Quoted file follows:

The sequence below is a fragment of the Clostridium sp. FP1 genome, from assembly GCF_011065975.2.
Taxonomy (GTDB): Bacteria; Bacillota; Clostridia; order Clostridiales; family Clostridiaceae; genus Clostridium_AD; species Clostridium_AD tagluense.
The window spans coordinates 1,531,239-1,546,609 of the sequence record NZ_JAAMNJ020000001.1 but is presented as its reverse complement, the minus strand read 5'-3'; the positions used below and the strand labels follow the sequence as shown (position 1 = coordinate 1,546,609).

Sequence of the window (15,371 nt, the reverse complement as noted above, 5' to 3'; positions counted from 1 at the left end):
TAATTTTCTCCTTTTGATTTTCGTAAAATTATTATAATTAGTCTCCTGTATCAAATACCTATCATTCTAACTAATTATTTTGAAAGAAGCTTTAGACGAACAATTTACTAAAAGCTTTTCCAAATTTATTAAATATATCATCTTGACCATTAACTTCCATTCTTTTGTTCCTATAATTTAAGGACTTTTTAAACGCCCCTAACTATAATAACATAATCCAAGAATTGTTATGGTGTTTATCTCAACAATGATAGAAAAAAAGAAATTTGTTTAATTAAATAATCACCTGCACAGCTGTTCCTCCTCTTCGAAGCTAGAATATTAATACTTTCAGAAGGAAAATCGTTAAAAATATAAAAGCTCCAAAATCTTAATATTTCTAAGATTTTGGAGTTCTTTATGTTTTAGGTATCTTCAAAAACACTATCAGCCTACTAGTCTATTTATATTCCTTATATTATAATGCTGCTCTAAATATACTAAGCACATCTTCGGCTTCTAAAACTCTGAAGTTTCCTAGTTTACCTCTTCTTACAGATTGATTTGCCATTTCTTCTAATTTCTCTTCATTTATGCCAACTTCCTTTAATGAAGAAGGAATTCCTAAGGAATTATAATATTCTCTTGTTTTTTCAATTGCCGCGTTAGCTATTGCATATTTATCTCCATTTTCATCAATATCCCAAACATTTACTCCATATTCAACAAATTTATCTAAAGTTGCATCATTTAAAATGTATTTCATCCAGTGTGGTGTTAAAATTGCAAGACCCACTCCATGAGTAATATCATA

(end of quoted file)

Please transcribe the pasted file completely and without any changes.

The sequence below is a fragment of the Clostridium sp. FP1 genome, from assembly GCF_011065975.2.
Taxonomy (GTDB): Bacteria; Bacillota; Clostridia; order Clostridiales; family Clostridiaceae; genus Clostridium_AD; species Clostridium_AD tagluense.
The window spans coordinates 1,531,239-1,546,609 of the sequence record NZ_JAAMNJ020000001.1 but is presented as its reverse complement, the minus strand read 5'-3'; the positions used below and the strand labels follow the sequence as shown (position 1 = coordinate 1,546,609).

Sequence of the window (15,371 nt, the reverse complement as noted above, 5' to 3'; positions counted from 1 at the left end):
TAATTTTCTCCTTTTGATTTTCGTAAAATTATTATAATTAGTCTCCTGTATCAAATACCTATCATTCTAACTAATTATTTTGAAAGAAGCTTTAGACGAACAATTTACTAAAAGCTTTTCCAAATTTATTAAATATATCATCTTGACCATTAACTTCCATTCTTTTGTTCCTATAATTTAAGGACTTTTTAAACGCCCCTAACTATAATAACATAATCCAAGAATTGTTATGGTGTTTATCTCAACAATGATAGAAAAAAAGAAATTTGTTTAATTAAATAATCACCTGCACAGCTGTTCCTCCTCTTCGAAGCTAGAATATTAATACTTTCAGAAGGAAAATCGTTAAAAATATAAAAGCTCCAAAATCTTAATATTTCTAAGATTTTGGAGTTCTTTATGTTTTAGGTATCTTCAAAAACACTATCAGCCTACTAGTCTATTTATATTCCTTATATTATAATGCTGCTCTAAATATACTAAGCACATCTTCGGCTTCTAAAACTCTGAAGTTTCCTAGTTTACCTCTTCTTACAGATTGATTTGCCATTTCTTCTAATTTCTCTTCATTTATGCCAACTTCCTTTAATGAAGAAGGAATTCCTAAGGAATTATAATATTCTCTTGTTTTTTCAATTGCCGCGTTAGCTATTGCATATTTATCTCCATTTTCATCAATATCCCAAACATTTACTCCATATTCAACAAATTTATCTAAAGTTGCATCATTTAAAATGTATTTCATCCAGTGTGGTGTTAAAATTGCAAGACCCACTCCATGAGTAATATCATA